This award is given to a book or body of work that has had a significant and enduring impact on the way we cook and understand food.
When Judith Jones “cheekily,” as she puts it, telephoned James Beard to ask him to look over proofs for a new book on French cooking that she was editing, he not only praised the work, he launched a campaign to introduce New York’s food world to its authors, Simone Beck, Louisette Bertholle, and Julia Child. Their book, of course, was Mastering the Art of French Cooking, the instant classic that changed the way Americans thought about cooking and altered the course of cookbook publishing.
Jones not only made cookbook writing a respectable art, she made it a writer’s art. Her background, after all, is not home economics, but literature. (She famously rescued The Diary of Anne Frank from the slush pile at the Paris office of Doubleday publishing. “That book by that kid?” her boss said.) Even as she set about establishing higher expectations for cookbook writing—insisting that the cook’s voice should be heard in recipes and banishing clunky phrases like “in a bowl, combine”—she continued to edit the fiction of John Updike, Anne Tyler, and other notable authors at Alfred A. Knopf.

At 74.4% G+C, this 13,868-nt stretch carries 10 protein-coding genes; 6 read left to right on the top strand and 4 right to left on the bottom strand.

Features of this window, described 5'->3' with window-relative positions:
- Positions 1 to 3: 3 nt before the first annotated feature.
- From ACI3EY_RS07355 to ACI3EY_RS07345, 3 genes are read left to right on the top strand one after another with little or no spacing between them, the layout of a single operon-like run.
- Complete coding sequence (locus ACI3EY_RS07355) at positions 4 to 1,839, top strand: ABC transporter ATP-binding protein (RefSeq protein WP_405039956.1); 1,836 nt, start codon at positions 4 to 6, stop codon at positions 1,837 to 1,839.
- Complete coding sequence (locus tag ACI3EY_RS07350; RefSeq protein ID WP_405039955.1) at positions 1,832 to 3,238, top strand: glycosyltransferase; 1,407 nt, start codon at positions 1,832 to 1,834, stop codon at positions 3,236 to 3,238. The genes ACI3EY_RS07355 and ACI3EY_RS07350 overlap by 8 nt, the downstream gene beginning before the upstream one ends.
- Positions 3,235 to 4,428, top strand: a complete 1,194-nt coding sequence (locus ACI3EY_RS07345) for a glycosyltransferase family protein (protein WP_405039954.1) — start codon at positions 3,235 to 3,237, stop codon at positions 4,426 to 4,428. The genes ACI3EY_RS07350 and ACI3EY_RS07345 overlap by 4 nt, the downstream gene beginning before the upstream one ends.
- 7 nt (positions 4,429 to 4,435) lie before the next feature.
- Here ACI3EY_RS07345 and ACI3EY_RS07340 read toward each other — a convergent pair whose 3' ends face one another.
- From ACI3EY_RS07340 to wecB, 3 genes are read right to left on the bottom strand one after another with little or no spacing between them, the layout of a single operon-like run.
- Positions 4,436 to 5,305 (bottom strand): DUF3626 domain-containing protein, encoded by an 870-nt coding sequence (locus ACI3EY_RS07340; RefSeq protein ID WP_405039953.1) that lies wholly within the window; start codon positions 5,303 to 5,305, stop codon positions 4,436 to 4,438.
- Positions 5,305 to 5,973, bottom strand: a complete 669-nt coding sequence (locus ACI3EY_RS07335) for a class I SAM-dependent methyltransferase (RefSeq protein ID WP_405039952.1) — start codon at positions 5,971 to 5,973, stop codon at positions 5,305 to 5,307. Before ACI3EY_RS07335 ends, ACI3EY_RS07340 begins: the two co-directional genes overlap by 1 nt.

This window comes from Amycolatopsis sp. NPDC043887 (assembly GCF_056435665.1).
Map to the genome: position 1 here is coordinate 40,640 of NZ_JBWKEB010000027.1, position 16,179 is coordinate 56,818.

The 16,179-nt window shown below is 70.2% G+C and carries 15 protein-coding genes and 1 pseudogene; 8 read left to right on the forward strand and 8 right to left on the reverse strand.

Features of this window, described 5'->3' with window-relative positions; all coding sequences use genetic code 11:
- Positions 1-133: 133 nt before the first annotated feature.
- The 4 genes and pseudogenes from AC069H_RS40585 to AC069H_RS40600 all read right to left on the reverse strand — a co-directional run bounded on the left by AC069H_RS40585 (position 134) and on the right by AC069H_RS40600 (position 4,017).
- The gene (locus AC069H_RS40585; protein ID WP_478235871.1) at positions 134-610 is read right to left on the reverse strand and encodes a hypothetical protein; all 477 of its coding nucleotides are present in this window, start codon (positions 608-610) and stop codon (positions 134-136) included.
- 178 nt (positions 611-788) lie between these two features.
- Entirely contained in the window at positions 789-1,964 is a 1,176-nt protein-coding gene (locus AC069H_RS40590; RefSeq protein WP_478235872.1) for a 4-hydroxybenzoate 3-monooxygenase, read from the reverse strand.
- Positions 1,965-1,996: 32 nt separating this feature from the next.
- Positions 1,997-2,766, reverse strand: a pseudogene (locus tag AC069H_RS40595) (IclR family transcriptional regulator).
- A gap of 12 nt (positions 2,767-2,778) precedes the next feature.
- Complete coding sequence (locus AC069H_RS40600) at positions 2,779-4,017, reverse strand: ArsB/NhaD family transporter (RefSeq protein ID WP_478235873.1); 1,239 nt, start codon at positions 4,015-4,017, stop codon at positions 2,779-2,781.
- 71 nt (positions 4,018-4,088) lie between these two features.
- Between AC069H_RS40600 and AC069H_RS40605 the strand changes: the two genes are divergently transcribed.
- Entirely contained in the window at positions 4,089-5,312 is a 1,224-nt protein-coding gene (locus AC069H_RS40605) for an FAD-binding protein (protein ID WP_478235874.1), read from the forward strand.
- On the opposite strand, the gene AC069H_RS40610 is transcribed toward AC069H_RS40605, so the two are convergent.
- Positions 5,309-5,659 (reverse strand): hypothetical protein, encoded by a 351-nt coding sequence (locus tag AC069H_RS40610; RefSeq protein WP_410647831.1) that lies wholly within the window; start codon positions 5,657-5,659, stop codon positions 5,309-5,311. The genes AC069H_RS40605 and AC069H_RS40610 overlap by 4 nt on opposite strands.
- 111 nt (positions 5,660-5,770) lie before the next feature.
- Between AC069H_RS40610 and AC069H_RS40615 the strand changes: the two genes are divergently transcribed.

With an eye for discovery, Jones introduced us to new worlds of cooking and to authors who taught up-and-coming chefs and home cooks to seek out unfamiliar flavors as well as forgotten foodways from their own neighborhoods and family traditions. Madhur Jaffrey, Edna Lewis, Claudia Roden, Irene Kuo, Nina Simonds, Joan Nathan, Lidia Bastianich, Jacques Pépin, and Child are just a few of the important writers who have credited Jones as a true collaborator in shaping their books. When Jones came up with the idea to revive The Fannie Farmer Cookbook and hired Marion Cunningham (recommended by Beard for the job), she helped spark a new interest in American cooking and, in Cunningham, gave us another beloved food icon. “Judith’s success goes way beyond passion, hard work, attention to detail, and dedication,” says Lidia Bastianich. “She has a unique talent that has allowed authors from all walks of life to truly shine and leave a lasting effect on their readers.”
It’s not too much to say that without Jones, armed with her innate sense of storytelling and powerful eye for editing, cookbooks as we know them today would not exist.
Laurie Ochoa is a member of the James Beard Book Awards Committee.